[Jarvis] after such deep hurt, had shown such deep compassion.
And because [Jarvis] spoke with compassion, the old man wept … .Cry, the Beloved Country pp. 304, 307
Normally one thinks of “following in his father’s footsteps.” Here Jarvis is following in his son’s footsteps—a reality that would not have happened without his son’s death. But that death allowed him to see the reality of the world he lived in—and he saw the injustice. So he acted.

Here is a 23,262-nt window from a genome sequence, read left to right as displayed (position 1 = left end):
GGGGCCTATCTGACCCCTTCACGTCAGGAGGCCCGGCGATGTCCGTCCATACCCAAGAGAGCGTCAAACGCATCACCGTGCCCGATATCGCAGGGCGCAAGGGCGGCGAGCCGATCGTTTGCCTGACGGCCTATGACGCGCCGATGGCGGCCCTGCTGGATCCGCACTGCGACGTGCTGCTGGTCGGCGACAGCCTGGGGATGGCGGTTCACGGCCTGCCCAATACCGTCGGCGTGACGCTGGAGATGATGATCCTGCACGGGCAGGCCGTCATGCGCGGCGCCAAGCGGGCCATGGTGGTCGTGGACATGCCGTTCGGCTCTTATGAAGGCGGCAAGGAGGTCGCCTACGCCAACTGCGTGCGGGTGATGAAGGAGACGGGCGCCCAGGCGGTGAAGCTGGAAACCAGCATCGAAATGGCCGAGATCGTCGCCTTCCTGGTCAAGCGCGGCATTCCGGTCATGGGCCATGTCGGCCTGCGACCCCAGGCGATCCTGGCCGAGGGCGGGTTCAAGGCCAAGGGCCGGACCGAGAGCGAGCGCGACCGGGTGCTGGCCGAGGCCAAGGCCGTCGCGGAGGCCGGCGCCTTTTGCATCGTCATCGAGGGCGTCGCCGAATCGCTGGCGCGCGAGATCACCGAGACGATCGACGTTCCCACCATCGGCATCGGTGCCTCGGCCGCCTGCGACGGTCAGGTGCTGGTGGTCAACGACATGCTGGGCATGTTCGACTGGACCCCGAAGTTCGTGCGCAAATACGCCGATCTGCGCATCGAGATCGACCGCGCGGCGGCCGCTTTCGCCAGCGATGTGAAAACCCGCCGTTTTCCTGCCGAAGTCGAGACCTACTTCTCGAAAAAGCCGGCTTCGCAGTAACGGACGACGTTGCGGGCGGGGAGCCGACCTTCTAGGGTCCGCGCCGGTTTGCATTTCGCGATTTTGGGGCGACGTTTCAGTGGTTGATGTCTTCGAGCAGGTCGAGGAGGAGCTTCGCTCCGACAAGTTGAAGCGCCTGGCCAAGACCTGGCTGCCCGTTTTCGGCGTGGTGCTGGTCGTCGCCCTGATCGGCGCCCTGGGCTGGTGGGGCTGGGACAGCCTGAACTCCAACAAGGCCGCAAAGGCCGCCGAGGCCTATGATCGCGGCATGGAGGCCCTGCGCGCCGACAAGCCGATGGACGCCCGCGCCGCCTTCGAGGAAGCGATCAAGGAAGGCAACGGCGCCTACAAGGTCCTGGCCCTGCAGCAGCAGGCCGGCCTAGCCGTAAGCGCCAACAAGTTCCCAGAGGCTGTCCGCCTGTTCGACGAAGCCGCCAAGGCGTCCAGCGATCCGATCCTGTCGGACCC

But he acted not like Kumalo’s brother, who sought a larger stage, who sought power, who sought revenge. No, Jarvis acted in his own sphere of influence and sought flourishing. “He did,” as an old mentor of mine was found of saying, “what he could, with what he had, where he was.” And it made a difference both in the reality of bringing physical, tangible flourishing to individuals and families and communities, but also in bringing hope.